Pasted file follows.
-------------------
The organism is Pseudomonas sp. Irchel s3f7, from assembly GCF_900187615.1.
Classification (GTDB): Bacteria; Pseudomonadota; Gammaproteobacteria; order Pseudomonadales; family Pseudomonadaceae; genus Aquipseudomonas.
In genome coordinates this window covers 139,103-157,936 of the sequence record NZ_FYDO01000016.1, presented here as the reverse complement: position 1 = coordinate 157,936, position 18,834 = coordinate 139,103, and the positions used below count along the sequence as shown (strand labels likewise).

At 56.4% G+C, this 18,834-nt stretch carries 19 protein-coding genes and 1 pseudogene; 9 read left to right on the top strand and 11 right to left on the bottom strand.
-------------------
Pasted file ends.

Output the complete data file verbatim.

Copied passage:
The organism is Pseudomonas sp. Irchel s3f7, from assembly GCF_900187615.1.
Classification (GTDB): Bacteria; Pseudomonadota; Gammaproteobacteria; order Pseudomonadales; family Pseudomonadaceae; genus Aquipseudomonas.
In genome coordinates this window covers 139,103-157,936 of the sequence record NZ_FYDO01000016.1, presented here as the reverse complement: position 1 = coordinate 157,936, position 18,834 = coordinate 139,103, and the positions used below count along the sequence as shown (strand labels likewise).

At 56.4% G+C, this 18,834-nt stretch carries 19 protein-coding genes and 1 pseudogene; 9 read left to right on the top strand and 11 right to left on the bottom strand.